By: Laura Dainton, Jacob Hodges, Jama Coartney
The timeline was primarily organized by a team of undergraduate and graduate students at Virginia Tech. Jacob Hodges and Jama Coartney led the team with assistance from Nicole Nunoo and Maggie Daly. 2021 VCE Intern Laura Dainton worked to improve the timeline and provide the ADA compliant version.
Pre 1800’s: The Early History of Virginia Agriculture
The land currently known as Virginia has always thrived with agricultural activity. As early
as the 1100s, Native Americans mastered plant breeding and cultivation with corn from
Mexico and mixed culture agriculture with the well-known “three sisters” (corn, squash
1800-1850s: The Agricultural Revolution and Agricultural Fairs
While an agricultural revolution was at hand, there were few educational opportunities to
learn and study how to become a successful farmer. Sharing information broadly was
difficult; however the organization of county, in 1819, and state, in 1854, fairs created
one such place to share agricultural information and host friendly competitions.
1855: Michigan State Agricultural School
In 1855, Michigan authorized the creation of a state agricultural school with the goal of
educating common people in both classical studies and practical knowledge. The
Agricultural College of the State of Michigan was created and opened to students in
- The success of the college encouraged the continued effort to pass the Morrill Act
and have federal land grants to fund higher education in every state.
1861: The Education of Slaves, Free Blacks and Mulattos in Hampton, Virginia
Going against the 1831 law forbidding education to slaves or free blacks, Mary Peake, a
free Negro, taught a class on September 17, 1861. The class was held underneath a
simple oak tree, now known as the Emancipation Oak since it was where the first
southern reading of the Emancipation Proclamation occurred (1863), located at what is
now Hampton University.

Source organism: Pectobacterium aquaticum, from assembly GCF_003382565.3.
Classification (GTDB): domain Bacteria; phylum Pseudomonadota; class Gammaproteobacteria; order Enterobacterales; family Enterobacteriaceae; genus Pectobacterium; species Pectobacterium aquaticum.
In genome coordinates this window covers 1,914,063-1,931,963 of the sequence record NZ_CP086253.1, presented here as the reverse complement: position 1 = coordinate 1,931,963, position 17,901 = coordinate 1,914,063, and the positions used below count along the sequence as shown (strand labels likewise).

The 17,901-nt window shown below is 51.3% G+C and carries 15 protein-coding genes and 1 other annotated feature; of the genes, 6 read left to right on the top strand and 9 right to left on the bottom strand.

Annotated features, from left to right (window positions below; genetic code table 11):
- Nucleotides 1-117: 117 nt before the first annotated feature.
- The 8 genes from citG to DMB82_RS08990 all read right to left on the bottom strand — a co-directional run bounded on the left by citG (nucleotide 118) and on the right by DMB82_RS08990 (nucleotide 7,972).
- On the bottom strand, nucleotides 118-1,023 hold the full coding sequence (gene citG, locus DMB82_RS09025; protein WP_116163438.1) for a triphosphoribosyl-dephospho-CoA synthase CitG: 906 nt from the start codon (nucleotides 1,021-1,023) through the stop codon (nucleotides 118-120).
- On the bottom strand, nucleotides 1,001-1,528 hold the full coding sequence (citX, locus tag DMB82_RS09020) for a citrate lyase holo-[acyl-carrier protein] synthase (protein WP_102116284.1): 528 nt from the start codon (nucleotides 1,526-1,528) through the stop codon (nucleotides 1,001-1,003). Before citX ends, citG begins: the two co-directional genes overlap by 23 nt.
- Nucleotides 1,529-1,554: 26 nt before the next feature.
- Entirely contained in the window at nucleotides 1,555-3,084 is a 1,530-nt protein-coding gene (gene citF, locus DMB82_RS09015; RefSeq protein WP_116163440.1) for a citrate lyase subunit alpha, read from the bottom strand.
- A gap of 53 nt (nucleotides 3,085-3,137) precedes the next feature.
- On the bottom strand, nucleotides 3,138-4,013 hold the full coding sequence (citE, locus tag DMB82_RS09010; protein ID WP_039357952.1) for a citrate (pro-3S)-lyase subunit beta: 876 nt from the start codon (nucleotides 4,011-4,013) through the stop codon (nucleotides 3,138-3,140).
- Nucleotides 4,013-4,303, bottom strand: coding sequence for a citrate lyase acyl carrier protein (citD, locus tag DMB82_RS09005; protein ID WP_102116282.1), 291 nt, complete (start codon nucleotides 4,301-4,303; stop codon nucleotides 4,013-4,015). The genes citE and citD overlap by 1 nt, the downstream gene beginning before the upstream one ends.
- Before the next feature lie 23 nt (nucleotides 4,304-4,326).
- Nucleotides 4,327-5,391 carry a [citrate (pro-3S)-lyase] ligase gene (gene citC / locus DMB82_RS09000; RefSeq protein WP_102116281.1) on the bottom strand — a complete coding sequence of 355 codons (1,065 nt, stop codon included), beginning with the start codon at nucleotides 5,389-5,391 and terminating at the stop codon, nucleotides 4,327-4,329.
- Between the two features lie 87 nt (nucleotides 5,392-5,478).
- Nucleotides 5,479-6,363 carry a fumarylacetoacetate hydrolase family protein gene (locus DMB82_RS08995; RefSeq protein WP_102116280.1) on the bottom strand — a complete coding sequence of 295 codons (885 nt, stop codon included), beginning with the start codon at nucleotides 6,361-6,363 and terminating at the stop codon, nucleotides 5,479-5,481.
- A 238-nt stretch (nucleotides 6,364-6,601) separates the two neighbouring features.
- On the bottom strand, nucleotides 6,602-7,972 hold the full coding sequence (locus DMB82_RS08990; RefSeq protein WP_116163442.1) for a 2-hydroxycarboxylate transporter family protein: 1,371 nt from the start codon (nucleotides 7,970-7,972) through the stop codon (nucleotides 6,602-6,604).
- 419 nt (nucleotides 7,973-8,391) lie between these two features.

1862: Morrill Land Grant Act
Through the Morrill Land Grant Act, 30,000 acres of federal land was given to each state
to be sold and the proceeds used to create a land-grant institution. The goal was to
educate the industrial class in both classical and scientific studies as well as agricultural
and mechanical arts. Enrolling the working class, and dedicating scholarly resources to
solving practical problems revolutionized the university system.
1865: 13th Amendment
The 13th Amendment, added to the U.S. Constitution in 1865, abolished slavery, thereby
formally ending Virginia’s major agricultural labor force.
1868: Hampton Normal and Agricultural Institute
Hampton Normal and Agricultural Institute (later Hampton Institute) was founded in
1868 to provide industrial education and experience for African American students. In
1872 it was provided one third of the federal funds from the Morrill Land Grant.
1872: Virginia Agricultural and Mechanical College
Once Virginia was readmitted to the Union (1869), higher education institutions began
competing in a lengthy struggle, named the “War of the Colleges,” to earn the provisions
stated in the Morrill Land Grant Act. In 1872, Virginia Agricultural and Mechanical
College (now known as Virginia Tech) received two thirds of the funds for its founding.
The institution would later become home to agricultural extension and demonstration
1882-1887: Hatch Act
The Hatch Act provided funding for the creation of experiment stations at land-grant
institutions. Experiment stations perform production and operation research to provide
farmers with scientific data about the most effective methods in their industry.
1882: Virginia Normal and Collegiate Institute
In 1882 Virginia Normal and Collegiate Institute (now Virginia State University) was
founded and over a year later, in 1883, the institute finally opened. The institute was the
nation’s first fully state-supported, 4-year institute of higher education for African
Americans. In 1902 the name was changed to Virginia Normal and Industrial Institute.
1906: Seaman Knapp
Seaman Knapp created the idea of demonstration work, teaching low-income farmers
how to become more profitable and self-sustainable by demonstrating the new findings
from Experiment Stations. By allowing farmers to see first hand how beneficial scientific
farming could be, it spread the knowledge beyond the well-educated members of society.
His successes provided a basis for what would eventually become extension agents.
1906: T.O. Sandy
Thomas Oldham Sandy was chosen to be the first state agent in Virginia. Teaching the
scientific farming practices he already used on his own farm, Sandy served as a traveling
agent and exhibited the Knapp method of demonstration across the state. Known as the
father of demonstration work among white farmers in Virginia, Sandy chose assistant
demonstration agents to continue to spread his work.
1906: J.B. Pierce
John Baptist Pierce became the first African American farm agent in Virginia, after
attending Hampton Institute from 1898-1902, and grew to be the district agent for Negro
demonstration work in Virginia and the Carolinas. Teaching the live-at-home method of